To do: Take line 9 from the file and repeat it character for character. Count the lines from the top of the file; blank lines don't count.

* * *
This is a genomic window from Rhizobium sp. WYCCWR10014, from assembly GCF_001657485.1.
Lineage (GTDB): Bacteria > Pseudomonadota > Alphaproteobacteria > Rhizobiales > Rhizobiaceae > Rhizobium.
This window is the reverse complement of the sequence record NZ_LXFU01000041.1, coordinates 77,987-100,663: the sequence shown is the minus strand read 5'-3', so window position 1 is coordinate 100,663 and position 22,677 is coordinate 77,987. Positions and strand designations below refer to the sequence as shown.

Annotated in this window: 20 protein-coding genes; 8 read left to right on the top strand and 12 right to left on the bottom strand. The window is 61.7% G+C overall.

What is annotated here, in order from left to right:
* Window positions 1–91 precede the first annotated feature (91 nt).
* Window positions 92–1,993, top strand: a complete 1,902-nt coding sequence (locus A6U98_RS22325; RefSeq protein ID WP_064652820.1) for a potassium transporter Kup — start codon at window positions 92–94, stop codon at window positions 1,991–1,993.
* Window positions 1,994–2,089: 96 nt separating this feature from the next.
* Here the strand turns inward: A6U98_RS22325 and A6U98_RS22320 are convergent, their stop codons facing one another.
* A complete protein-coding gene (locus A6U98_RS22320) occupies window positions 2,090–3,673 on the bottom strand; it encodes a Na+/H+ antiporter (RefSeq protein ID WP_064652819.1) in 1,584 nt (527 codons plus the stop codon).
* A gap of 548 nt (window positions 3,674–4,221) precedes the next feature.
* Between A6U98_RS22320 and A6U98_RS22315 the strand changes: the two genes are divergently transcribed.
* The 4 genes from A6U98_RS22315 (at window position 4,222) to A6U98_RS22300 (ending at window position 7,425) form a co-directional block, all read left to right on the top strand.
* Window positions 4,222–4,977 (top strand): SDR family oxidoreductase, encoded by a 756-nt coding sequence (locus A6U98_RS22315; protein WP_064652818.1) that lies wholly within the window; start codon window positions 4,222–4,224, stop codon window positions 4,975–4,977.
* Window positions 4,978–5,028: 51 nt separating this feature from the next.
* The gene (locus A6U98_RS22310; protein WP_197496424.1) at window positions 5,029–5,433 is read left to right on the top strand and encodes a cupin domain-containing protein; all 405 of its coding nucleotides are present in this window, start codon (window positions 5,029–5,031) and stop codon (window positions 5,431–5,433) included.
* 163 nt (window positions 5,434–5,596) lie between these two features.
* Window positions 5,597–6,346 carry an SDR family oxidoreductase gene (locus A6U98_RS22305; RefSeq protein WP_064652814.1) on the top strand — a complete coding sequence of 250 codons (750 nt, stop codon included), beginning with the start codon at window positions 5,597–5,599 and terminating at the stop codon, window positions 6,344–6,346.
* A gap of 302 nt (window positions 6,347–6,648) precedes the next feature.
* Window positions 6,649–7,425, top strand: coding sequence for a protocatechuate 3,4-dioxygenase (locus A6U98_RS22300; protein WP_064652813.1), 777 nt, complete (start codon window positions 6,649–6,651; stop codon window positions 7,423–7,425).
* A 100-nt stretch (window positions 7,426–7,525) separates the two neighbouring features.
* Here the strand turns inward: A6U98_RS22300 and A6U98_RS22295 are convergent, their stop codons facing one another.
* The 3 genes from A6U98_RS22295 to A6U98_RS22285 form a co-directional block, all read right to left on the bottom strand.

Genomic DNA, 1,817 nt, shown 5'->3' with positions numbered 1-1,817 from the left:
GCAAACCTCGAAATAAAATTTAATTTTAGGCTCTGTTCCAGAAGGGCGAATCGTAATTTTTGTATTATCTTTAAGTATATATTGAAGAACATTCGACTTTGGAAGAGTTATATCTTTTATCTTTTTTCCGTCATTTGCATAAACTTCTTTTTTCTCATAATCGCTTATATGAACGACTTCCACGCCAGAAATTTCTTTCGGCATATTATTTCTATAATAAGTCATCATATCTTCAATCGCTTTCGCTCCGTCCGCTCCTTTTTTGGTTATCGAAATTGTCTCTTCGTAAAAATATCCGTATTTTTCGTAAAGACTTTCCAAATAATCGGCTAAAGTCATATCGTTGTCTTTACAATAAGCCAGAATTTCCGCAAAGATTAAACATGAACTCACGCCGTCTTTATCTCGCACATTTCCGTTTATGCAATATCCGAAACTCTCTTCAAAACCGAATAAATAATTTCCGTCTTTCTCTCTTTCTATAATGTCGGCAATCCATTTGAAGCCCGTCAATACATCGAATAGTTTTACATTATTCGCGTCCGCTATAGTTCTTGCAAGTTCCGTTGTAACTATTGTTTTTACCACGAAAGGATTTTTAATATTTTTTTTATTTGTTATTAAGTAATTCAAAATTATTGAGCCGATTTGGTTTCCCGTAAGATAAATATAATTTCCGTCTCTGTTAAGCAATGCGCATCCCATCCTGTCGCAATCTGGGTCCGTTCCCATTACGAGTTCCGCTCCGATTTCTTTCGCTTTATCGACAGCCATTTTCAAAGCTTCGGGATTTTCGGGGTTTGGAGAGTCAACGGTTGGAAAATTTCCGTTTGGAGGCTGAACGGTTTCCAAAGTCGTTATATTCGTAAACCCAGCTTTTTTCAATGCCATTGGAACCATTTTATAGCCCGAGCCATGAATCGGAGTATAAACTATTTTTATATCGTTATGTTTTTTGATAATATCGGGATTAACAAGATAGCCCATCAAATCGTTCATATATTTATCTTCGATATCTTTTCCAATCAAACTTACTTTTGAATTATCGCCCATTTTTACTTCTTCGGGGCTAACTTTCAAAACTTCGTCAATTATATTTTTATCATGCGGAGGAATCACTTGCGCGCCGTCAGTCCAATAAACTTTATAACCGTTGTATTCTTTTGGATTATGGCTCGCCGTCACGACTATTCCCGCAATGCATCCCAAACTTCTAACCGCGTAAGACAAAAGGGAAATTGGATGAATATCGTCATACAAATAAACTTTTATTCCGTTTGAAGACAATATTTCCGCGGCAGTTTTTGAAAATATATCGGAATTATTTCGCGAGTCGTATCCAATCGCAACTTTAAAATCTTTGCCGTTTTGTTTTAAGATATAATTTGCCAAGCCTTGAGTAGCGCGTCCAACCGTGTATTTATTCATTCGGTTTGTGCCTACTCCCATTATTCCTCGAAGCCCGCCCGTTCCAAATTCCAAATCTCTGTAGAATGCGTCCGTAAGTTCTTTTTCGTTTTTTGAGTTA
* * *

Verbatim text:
* Here the strand turns inward: A6U98_RS22325 and A6U98_RS22320 are convergent, their stop codons facing one another.